The changes taking place within today's business environment have greatly increased the risks that must be identified and addressed by executives and operating managers. "Risk" in this context is not defined as the traditional risk of financial loss, but rather the risk that an entity will not achieve its business objectives. This broader perspective of risk has made traditional models of internal control obsolete and creates a compelling need for organisations of all types to embrace an integrated framework of control. An integrated control framework is a holistic approach to designing control systems that link process, people, objectives and controls to their relevant risks. This proactive approach is based on the Committee of Sponsoring Organisations of the Treadway Commission “Enterprise Risk management” framework, which came together as a response to financial fraud in the early to mid 1980s.
This framework ensures that control mechanisms are balanced with relevant risks and that processes will be neither over-controlled nor under-controlled. The focus on business objectives and risks ensures that controls will be cost-effective and that, with continuous monitoring, they will adapt dynamically to changing business risk factors. Management, using the integrated control framework, determines key objectives, assesses and quantifies risks, creates the conditions necessary for control and monitors the effectiveness of those controls. PwC professional staff may help management understand the nature and extent of the company’s exposures and will provide a basis for setting the overall risk management culture in the organisation and directing resources and risk mitigation efforts to the areas of highest risk.
Moreover, PwC may organise Risk & Control Self Assessment workshops which involve management and staff in identifying risks and the effectiveness of the control environment established to mitigate those risks. RCSA has evolved since the 1980’s and is considered the current best practice in managing risk and improving the control environment. Workshops avoid any prescription to the process and provide a methodology where management and staff can focus on the issues which are relevant to their specific situation. Focus can be maintained by using experienced, independent facilitators to guide the process. To maximise the value of the workshop, participants should be drawn from those who are familiar with the process and understand the issues. Involving a range of seniority of people can ensure that all the issues are identified.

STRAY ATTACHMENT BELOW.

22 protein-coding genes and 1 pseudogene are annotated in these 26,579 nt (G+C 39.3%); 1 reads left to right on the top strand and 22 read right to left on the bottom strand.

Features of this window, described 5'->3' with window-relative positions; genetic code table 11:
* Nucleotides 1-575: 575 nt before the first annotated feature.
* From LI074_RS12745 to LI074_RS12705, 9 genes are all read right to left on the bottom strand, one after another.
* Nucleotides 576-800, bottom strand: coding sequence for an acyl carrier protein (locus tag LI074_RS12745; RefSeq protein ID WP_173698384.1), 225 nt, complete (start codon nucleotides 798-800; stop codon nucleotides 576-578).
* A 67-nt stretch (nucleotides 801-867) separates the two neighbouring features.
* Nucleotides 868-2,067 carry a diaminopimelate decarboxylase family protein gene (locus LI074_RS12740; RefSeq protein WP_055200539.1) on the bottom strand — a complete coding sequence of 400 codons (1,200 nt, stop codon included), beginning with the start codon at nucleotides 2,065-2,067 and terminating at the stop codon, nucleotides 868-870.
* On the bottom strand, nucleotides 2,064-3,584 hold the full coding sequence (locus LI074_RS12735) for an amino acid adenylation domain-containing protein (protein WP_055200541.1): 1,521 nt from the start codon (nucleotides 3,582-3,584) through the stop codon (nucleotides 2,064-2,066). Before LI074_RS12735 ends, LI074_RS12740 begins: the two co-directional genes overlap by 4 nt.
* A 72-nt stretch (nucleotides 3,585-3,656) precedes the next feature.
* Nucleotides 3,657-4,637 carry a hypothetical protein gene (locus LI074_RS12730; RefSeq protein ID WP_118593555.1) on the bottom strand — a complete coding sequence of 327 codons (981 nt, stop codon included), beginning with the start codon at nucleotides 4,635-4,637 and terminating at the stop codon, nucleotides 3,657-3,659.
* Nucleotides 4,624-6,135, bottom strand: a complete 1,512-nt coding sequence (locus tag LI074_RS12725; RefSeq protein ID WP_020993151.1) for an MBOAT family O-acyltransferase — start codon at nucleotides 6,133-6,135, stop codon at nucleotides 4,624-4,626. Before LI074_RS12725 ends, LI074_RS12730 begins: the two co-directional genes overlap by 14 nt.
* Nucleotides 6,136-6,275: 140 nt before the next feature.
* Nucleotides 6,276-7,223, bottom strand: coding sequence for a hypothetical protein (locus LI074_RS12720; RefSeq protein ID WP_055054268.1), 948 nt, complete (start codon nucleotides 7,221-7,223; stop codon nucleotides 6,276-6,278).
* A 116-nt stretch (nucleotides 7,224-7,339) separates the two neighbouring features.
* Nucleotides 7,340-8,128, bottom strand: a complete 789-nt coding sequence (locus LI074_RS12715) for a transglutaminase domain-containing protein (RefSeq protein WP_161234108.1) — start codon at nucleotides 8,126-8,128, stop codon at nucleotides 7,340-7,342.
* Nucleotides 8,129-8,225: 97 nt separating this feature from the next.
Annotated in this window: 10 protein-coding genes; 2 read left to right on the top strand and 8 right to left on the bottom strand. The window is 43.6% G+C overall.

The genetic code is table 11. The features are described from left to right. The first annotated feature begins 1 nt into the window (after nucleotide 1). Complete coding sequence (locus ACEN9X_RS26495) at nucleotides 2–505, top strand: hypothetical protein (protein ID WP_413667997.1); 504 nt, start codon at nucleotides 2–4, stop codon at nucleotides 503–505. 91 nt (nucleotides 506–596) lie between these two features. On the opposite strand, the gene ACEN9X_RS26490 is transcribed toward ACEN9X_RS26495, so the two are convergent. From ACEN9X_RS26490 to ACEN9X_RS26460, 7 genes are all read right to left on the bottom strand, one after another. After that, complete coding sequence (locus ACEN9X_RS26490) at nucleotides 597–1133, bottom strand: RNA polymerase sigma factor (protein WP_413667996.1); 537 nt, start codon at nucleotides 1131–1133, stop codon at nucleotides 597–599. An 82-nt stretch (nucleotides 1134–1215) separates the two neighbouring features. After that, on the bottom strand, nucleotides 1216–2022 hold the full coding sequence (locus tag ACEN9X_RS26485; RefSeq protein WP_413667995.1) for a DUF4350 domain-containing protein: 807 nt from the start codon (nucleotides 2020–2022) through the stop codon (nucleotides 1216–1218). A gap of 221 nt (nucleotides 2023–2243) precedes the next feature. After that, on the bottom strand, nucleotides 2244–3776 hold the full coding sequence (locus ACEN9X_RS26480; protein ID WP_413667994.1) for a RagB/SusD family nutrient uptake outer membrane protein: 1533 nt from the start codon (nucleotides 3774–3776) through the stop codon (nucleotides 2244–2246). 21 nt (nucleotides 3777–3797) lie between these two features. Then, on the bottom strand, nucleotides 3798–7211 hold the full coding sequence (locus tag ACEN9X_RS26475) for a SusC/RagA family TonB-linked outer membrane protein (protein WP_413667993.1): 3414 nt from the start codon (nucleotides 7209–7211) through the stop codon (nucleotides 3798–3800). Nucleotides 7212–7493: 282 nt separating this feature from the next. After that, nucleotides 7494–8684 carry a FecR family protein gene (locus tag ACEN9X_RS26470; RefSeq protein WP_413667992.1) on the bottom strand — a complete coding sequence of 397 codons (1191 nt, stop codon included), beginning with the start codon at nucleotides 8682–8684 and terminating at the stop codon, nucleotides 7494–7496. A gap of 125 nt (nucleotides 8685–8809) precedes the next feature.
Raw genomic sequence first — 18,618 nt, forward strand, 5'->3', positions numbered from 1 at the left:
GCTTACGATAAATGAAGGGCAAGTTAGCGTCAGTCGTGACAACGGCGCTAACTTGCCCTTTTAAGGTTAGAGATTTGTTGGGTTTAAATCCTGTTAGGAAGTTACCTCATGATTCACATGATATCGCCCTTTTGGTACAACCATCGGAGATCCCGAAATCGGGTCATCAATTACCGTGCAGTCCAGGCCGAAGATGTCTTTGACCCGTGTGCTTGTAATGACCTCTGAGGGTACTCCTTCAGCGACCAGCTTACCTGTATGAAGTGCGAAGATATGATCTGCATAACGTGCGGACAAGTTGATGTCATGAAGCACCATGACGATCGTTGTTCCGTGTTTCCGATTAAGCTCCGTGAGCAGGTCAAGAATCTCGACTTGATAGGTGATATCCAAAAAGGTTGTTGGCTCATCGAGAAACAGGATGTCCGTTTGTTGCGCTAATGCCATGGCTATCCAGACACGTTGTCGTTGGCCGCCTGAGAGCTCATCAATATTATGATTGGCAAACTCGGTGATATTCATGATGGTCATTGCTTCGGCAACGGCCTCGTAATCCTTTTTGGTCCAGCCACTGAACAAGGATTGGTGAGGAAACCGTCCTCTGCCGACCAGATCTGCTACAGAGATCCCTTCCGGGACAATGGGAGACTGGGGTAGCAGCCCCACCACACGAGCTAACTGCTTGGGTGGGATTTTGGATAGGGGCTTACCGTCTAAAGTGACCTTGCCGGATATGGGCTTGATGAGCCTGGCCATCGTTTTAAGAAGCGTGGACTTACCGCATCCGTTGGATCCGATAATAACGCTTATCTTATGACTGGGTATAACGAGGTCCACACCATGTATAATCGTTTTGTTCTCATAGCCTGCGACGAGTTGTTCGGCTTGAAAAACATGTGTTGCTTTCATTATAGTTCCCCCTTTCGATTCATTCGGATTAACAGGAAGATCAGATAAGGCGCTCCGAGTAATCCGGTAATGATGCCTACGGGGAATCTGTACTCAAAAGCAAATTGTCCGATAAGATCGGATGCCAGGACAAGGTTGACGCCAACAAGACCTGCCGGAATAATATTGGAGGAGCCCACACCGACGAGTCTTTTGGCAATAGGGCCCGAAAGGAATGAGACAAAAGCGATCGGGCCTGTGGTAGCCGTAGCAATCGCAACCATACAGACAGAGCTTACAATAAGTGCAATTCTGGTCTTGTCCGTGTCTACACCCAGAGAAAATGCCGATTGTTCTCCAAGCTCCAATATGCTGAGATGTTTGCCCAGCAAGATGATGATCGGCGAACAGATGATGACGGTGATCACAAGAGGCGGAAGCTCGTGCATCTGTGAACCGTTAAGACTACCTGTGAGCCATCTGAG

The use of technology ensures that everybody contributes to the meeting on equal terms, no-one dominates the proceedings and all the participants come away feeling that they have had every opportunity to express themselves and ensure the real issues come out on the table. This is especially valuable for Risk & Control Self Assessment. The experience of PricewaterhouseCoopers is that every participant feels that he or she has contributed to the full in these electronically supported workshops.